Opinions absolutely do not serve us when answering the question "What is a transsexual?", so why ask for them? This is not about "feelings". The goal should be to arm the person asking the question with an authoritative response, so that he or she may then participate in informed discourse using an agreed upon lexicon so that there is no confusion or ambiguity.

    The definition of the term "transsexual" is unambiguous. Please see:



    While they all word it slightly differently, the "Clinical Information" section of the 2019 ICD-10-CM Diagnosis Code F64.0 is the most straightforward:
    "Severe gender dysphoria, coupled with a persistent desire for the physical characteristics and social roles that connote the opposite biological sex.

    To wit, the definition is not a matter of opinion. It is the presence of gender dysphoria that defines the condition. There is no mention of any surgical procedure, or lack thereof, other than to note them as possible treatments for gender dysphoria.

    I am TS because I have severe gender dysphoria. I resent the ill-informed suggestion that I am not, because of what treatment I have, or have not, had. I have friends whom I'm sure would bristle at the suggestion that their non-op status made them something less-than. That kind of comment is extremely insensitive. Period. Defending such an insult as "just my opinion" makes it no less so.

    Myra,
    If you try to suggest that a different definition is defensible because it's "my opinion", prepare to be berated. No, not for having an opinion, but for suggesting that a falsehood is fact because you "have a right to your opinion."

    To Theresa,
    I accept your apology.

    AllieSF has put it most succinctly...
    People can define themselves anyway they want, but to be accurate, to be consistent, to be in tune with current medical and community thinking, please follow the site's definitions of TS. On this there should be no debate.
    (emphasis mine)
    Well, somebody has to make up that base of the bell curve that defines "normal".
    https://groups.io/g/gno-houston

  7. #7
    Member Mirya's Avatar
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    Quote Originally Posted by Aunt Kelly View Post
    The definition of the term "transsexual" is unambiguous. Please see:
    I disagree. The definition is actually very ambiguous, and probably intentionally so. Much of it is open to interpretation (i.e. open to opinions!)

    Quote Originally Posted by Aunt Kelly View Post
    While they all word it slightly differently, the "Clinical Information" section of the 2019 ICD-10-CM Diagnosis Code F64.0 is the most straightforward:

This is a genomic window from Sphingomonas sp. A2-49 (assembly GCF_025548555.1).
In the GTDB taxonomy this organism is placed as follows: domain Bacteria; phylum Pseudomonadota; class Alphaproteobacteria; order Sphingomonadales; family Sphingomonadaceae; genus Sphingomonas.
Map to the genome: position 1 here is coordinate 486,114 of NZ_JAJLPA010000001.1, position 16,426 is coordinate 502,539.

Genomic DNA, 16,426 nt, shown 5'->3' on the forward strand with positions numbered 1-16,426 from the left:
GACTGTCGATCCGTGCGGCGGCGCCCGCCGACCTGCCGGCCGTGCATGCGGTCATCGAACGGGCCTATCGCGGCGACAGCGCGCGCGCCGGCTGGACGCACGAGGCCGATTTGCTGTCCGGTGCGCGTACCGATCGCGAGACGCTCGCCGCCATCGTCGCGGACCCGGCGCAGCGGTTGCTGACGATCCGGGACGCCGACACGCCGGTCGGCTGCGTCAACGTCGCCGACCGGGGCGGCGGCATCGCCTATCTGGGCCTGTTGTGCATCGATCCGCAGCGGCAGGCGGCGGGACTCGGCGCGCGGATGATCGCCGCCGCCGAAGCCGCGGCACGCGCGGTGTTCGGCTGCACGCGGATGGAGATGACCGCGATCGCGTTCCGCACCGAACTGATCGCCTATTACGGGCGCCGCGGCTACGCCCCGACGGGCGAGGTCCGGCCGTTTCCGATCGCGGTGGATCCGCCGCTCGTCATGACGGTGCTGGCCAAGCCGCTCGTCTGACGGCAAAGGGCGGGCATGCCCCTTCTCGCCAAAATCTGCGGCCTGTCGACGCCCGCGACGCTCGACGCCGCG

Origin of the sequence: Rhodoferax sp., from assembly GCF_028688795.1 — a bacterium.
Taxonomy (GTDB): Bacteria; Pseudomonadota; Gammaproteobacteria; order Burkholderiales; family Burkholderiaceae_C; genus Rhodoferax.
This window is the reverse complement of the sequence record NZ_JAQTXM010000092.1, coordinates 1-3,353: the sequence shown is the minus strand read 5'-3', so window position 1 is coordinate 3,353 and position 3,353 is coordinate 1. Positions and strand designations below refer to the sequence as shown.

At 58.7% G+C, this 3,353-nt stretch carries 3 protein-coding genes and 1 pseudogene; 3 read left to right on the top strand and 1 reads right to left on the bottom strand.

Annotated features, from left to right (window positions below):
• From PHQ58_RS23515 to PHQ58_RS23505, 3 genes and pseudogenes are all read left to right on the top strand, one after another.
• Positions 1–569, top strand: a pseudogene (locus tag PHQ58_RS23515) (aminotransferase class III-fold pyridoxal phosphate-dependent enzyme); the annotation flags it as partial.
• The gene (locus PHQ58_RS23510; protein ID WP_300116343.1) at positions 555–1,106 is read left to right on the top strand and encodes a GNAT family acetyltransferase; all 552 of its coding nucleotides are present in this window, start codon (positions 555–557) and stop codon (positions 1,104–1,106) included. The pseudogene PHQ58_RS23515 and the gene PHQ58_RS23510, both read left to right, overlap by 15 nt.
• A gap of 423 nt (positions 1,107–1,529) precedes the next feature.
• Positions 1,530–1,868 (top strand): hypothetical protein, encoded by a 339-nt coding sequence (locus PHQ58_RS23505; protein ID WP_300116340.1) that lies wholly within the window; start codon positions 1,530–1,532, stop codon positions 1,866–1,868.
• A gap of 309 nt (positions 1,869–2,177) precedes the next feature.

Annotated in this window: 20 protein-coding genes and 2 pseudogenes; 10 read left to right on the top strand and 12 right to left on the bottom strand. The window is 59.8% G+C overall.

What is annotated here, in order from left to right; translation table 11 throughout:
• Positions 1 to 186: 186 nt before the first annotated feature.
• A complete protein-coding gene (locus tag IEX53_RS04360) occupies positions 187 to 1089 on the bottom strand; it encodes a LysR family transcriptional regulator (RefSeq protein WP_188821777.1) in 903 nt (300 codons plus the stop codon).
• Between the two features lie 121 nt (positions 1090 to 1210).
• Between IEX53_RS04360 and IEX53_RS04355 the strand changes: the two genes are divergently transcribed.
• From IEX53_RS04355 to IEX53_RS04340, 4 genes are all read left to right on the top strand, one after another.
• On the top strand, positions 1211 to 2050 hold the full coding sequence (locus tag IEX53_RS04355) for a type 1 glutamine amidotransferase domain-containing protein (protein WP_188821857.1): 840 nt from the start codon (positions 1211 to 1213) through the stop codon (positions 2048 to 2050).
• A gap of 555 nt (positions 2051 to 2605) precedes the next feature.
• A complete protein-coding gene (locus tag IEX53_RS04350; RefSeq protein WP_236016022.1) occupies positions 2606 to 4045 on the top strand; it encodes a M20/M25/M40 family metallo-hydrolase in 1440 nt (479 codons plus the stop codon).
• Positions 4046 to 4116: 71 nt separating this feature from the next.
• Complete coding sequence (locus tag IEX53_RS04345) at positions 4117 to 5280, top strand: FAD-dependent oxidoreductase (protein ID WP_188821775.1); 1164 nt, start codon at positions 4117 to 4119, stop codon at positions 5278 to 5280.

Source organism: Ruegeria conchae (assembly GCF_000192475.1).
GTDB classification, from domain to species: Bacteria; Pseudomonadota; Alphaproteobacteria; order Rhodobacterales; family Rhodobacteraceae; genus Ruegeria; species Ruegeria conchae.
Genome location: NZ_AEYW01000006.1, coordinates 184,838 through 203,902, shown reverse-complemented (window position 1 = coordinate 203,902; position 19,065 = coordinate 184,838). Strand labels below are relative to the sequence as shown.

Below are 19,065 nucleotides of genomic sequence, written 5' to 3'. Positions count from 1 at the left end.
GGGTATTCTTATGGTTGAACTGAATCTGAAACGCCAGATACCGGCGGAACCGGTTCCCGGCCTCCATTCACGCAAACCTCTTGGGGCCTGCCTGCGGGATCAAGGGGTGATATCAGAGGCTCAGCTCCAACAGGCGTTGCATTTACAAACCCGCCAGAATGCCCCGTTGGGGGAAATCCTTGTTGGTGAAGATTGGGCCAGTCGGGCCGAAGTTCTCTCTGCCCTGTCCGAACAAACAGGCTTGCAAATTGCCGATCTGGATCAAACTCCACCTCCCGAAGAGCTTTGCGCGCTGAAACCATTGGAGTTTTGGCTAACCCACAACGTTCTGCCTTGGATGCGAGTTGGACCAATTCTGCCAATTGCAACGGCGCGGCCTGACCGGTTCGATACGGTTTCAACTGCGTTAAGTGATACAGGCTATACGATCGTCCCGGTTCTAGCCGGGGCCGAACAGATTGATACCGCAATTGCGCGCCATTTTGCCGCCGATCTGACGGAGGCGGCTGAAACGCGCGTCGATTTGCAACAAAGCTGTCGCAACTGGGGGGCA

"Severe gender dysphoria, coupled with a persistent desire for the physical characteristics and social roles that connote the opposite biological sex.
    I don't think that definition is straightforward at all. What exactly are female "physical characteristics'? How many "physical characteristics" are needed to qualify? Is it enough to have breasts? Long hair? Or both? Or more? It's so ambiguous! And what exactly are "social roles"? Again, the wording is vague, and open to interpretation.

  8. #8
    Senior Member Aunt Kelly's Avatar
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    Quote Originally Posted by Mirya View Post
    I don't think that definition is straightforward at all. What exactly are female "physical characteristics'? How many "physical characteristics" are needed to qualify? Is it enough to have breasts? Long hair? Or both? Or more? It's so ambiguous! And what exactly are "social roles"? Again, the wording is vague, and open to interpretation.
    Wow... That is perhaps the most tortured rationale I have ever read on this forum. You have gone to extraordinary lengths in your attempt to defend an untenable position.

    Do you seriously expect anyone to believe that the set of physical characteristics which are uniquely female, you know, the ones that are discussed constantly in this part of the forum, is an ambiguous list? How dare you even suggest that those things that so many of us will move heaven and earth to acquire (or rid ourselves of), through years of painful, dangerous and expensive medical treatment, are so insignificant that they can be equated with ...long hair. Oh... my... gawd. Really? Such a position is stunning in it's deliberate ignorance of plainly available evidence, in the literature and right here in this section and the other TS sections.

    Frankly, I remain baffled by this need to ambiguate (yes, that's really a word) things which are patently unambiguous. Why is it that some insist that it is OK to state that black is white, or that water is dry, as long as it is qualified as "my opinion"?
    Well, somebody has to make up that base of the bell curve that defines "normal".
    https://groups.io/g/gno-houston

  9. #9
    Member Mirya's Avatar
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    I’m not really interested in having a discussion with someone who is going to keep resorting to personal attacks and hyperbole. I’ve stated my interpretation of the definition as a TS woman who has had HRT, FFS, SRS, and BA. Your definition is just as valid as mine too, if that’s how you see things based on your experience.

  10. #10
    Isn't Life Grand? AllieSF's Avatar
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    "Your definition is just as valid as mine too, if that’s how you see things based on your experience."